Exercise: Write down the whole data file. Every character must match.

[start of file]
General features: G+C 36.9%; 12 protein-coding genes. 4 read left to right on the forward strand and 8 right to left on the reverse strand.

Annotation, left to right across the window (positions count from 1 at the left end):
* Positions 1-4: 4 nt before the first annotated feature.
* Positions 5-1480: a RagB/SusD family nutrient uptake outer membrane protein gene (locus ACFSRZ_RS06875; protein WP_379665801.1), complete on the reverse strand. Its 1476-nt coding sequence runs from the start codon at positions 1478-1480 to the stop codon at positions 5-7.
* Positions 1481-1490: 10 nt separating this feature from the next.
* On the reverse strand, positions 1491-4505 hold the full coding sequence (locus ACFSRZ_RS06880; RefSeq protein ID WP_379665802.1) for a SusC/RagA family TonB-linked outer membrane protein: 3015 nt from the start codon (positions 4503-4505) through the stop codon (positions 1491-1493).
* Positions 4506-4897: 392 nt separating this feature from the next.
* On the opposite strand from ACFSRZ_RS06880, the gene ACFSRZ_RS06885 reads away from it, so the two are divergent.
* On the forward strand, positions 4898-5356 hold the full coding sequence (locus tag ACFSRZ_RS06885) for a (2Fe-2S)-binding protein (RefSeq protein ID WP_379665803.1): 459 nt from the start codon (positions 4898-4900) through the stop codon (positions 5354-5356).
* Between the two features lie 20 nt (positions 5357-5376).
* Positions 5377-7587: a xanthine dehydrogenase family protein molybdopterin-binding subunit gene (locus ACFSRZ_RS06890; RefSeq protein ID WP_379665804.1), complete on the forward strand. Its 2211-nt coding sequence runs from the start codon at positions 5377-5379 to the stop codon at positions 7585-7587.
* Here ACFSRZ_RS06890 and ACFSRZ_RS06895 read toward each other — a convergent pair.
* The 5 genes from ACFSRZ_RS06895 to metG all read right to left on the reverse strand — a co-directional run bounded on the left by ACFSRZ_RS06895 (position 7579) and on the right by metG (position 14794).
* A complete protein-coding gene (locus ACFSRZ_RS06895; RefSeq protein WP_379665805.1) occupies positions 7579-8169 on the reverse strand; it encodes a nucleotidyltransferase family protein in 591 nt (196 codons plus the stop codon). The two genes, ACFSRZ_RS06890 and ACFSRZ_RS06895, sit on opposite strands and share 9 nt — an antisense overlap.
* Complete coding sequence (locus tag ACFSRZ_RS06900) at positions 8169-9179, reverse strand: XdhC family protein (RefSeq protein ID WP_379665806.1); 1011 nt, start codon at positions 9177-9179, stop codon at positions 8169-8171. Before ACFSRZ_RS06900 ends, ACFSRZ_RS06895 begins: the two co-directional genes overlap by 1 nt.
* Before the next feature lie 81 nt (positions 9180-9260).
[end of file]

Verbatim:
General features: G+C 36.9%; 12 protein-coding genes. 4 read left to right on the forward strand and 8 right to left on the reverse strand.

Annotation, left to right across the window (positions count from 1 at the left end):
* Positions 1-4: 4 nt before the first annotated feature.
* Positions 5-1480: a RagB/SusD family nutrient uptake outer membrane protein gene (locus ACFSRZ_RS06875; protein WP_379665801.1), complete on the reverse strand. Its 1476-nt coding sequence runs from the start codon at positions 1478-1480 to the stop codon at positions 5-7.
* Positions 1481-1490: 10 nt separating this feature from the next.
* On the reverse strand, positions 1491-4505 hold the full coding sequence (locus ACFSRZ_RS06880; RefSeq protein ID WP_379665802.1) for a SusC/RagA family TonB-linked outer membrane protein: 3015 nt from the start codon (positions 4503-4505) through the stop codon (positions 1491-1493).
* Positions 4506-4897: 392 nt separating this feature from the next.
* On the opposite strand from ACFSRZ_RS06880, the gene ACFSRZ_RS06885 reads away from it, so the two are divergent.
* On the forward strand, positions 4898-5356 hold the full coding sequence (locus tag ACFSRZ_RS06885) for a (2Fe-2S)-binding protein (RefSeq protein ID WP_379665803.1): 459 nt from the start codon (positions 4898-4900) through the stop codon (positions 5354-5356).
* Between the two features lie 20 nt (positions 5357-5376).
* Positions 5377-7587: a xanthine dehydrogenase family protein molybdopterin-binding subunit gene (locus ACFSRZ_RS06890; RefSeq protein ID WP_379665804.1), complete on the forward strand. Its 2211-nt coding sequence runs from the start codon at positions 5377-5379 to the stop codon at positions 7585-7587.
* Here ACFSRZ_RS06890 and ACFSRZ_RS06895 read toward each other — a convergent pair.
* The 5 genes from ACFSRZ_RS06895 to metG all read right to left on the reverse strand — a co-directional run bounded on the left by ACFSRZ_RS06895 (position 7579) and on the right by metG (position 14794).
* A complete protein-coding gene (locus ACFSRZ_RS06895; RefSeq protein WP_379665805.1) occupies positions 7579-8169 on the reverse strand; it encodes a nucleotidyltransferase family protein in 591 nt (196 codons plus the stop codon). The two genes, ACFSRZ_RS06890 and ACFSRZ_RS06895, sit on opposite strands and share 9 nt — an antisense overlap.
* Complete coding sequence (locus tag ACFSRZ_RS06900) at positions 8169-9179, reverse strand: XdhC family protein (RefSeq protein ID WP_379665806.1); 1011 nt, start codon at positions 9177-9179, stop codon at positions 8169-8171. Before ACFSRZ_RS06900 ends, ACFSRZ_RS06895 begins: the two co-directional genes overlap by 1 nt.
* Before the next feature lie 81 nt (positions 9180-9260).